When I am holding a yoga pose and it hurts, I tend to hold my breath, till the teacher reminds me to breathe. If my daughter has fever and I am taking her temperature, I cannot breathe till the thermometer beeps. If we are driving and there is a lot of traffic (which is all the time), I tend to hold my breath. Even if I am focussing on something, reading or writing, I hold my breath.
To add to all this breath holding, even the quality of my breathing is not so great. Apart from the times that I have consciously taken deep breaths (when I have been asked to by the doctor during an examination or before writing an exam), I tend to not use my diaphragm while breathing at all. This kind of shallow chest breathing is necessary only in extreme emotional arousal or physical challenge not for everyday stress and anxiety.

It is surprising that we are born with this innate wisdom, to eat only when hungry, to breathe deeply and as we learn the ways of the world, we unlearn all the knowledge that mother nature sent us with. Have you seen babies breathe, full breaths with their bellies expanding and contracting? Thats what I am talking about! I have not seen very many adults breathing like that, but the ones that I have, look calm, peaceful and radiate a distinct aura.

Breathing deeply has many benefits, it allows the body to create more energy by oxygenating our blood, cells and organs. The waste and toxins are eliminated more efficiently, helping the body detoxify. It improves your metabolism, also leading to weight loss. Promotes better and more restful sleep. Also, the more obvious and instant benefits are that it helps us reduce and manage stress and anxiety.
Breathing also has an effect on our digestion, yes everything we do impacts our food! When we breathe deeply, using our diaphragm, the contracting and relaxing of the abdominal muscles provide a massage to our small and large intestines, helping the intestinal muscles do their job efficiently! Additionally, since deep breathing relaxes us, the blood flows to the digestive organs, where its needed, helping digestion (when we are stressed, the blood rushes to the brain and muscles, digestion stops and body is in fight/flight mode).

So lets Breathe...

Sunday, 10 March 2013

Bake your own Bread

There is something therapeutic and warm and inviting about the smell of freshly baked bread. Like, all will be well in the world and that, we will overcome all our worries! I obviously love bread! To the extent, that for me the high point of travelling to a new place is to sample the local bread - Goan Poi, Maharashtrian bhrun, the airy French Baguette, handcrafted Turkish bread, the Californian sprouted grain loaf and many yummy more...

Bread is so versatile, you can make it with all kinds of grains, nuts and seeds and also eat it with everything from curries and soups to a humble peanut butter- banana sandwich, which incidentally I cannot live without!
The recipe that I am sharing today is a tried and tested basic white bread (from the book
"Cooking Light Way to Bake") that has been veganized, and once you learn to bake this well, then a whole wheat or multigrain or any other variety of bread gets much easier to bake and experiment with. Although this is white bread, it is still preservative and chemical free. So, enjoy!!!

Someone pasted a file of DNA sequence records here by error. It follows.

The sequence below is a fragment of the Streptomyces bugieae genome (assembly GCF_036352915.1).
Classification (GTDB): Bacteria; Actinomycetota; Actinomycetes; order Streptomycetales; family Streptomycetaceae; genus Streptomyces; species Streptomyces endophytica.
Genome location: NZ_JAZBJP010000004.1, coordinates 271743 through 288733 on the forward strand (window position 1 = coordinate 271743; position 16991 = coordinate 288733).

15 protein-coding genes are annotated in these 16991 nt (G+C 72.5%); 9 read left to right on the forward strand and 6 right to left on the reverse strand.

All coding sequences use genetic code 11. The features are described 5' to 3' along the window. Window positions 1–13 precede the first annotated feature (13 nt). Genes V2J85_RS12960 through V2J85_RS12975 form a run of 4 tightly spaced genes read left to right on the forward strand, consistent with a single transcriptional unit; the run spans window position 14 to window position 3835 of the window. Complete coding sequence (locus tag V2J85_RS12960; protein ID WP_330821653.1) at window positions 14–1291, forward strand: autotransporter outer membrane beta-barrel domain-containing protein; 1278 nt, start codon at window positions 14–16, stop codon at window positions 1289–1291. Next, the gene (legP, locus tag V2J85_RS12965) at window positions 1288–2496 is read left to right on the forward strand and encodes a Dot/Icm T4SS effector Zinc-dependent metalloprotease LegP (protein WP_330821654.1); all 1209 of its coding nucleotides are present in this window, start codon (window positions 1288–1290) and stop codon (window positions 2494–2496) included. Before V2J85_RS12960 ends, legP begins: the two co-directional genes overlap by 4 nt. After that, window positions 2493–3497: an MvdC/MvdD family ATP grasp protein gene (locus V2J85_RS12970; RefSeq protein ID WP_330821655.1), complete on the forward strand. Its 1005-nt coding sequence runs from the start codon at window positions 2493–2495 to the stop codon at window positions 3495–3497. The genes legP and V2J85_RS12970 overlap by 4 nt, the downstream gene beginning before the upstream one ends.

1 tsp sugar
1 package active dry yeast (about 2 1/4 tsp)
1 1/4 cups warm water divided
3 cups all purpose flour
1 1/4 tsp salt
olive oil

1. Dissolve the sugar and yeast in 1/4 cup warm water and let it sit for 5 minutes. This step is called proofing. Soon the mixture will start bubbling.
2. Lightly spoon flour into dry measuring cups, level with a knife. Add the remaining 1 cup water, flour and salt to the yeast mixture. Stir until a soft dough forms.
3. Turn out onto a floured surface and knead until smooth and elastic (for about 7 mins, use a timer to ensure proper kneading).

4. Place dough in a large bowl coated with olive oil, turning to coat the top. Cover with cling film, and let rise in a warm place, free from drafts, 45 mins or until doubled in size. Gently press 2 fingers into dough, if the indentation remains, dough has risen enough.

5. Punch down the dough, cover and let rise for 30 mins.
6. Punch down again and cover and let it rest for 10 mins.

7. Now roll the dough into a rectangle over a floured surface. Roll up tightly and press firmly to eliminate air pockets. pinch the seams and ends. Place it in the loaf pan coated with olive oil , seam side  down. Cover and let it rise for 30 mins or till doubled.
8. Gently brush with olive oil. Bake at 250*C for 12 mins and then reduce the temperature to 220*C and bake for another 10-15 mins, until the loaf sounds hollow (you can tap on it to check).



9. Remove from the pan and cool on a wire rack.
10. Cut a slice, spread some organic (salt, sugar and hydrogenated oil free) peanut butter and slice a banana and ENJOY!

Wednesday, 6 March 2013

Quick & natural skin toner

I have been trying out several different things in the past few weeks, some are beginning to take shape! I have started work on a vegan cookbook along with my hugely talented sister in law, Lisa! Working on a plant based foods presentation and demo at a newly opened vegan restaurant in the city, around the end of this month and training my 4 month old golden retriever puppy! So, you see why I haven't been here for a while.

All families, especially Indian families have a big repertoire of recipes, family favourites, grandma's remedies and beauty potions. I thought it would be great to share some kitchen skincare recipes that have been useful!
This particular one is simple , calls for only 2 ingredients and can be stored in the fridge for about 4-5 days. It works as a toner for daily use and especially comes in handy if you have acne prone skin.

1 small cucumber peeled
1 medium sized tomato

Blend together till its a smooth puree. Pat on skin with cotton (do not massage). Keep it on for 5-10 mins and rinse.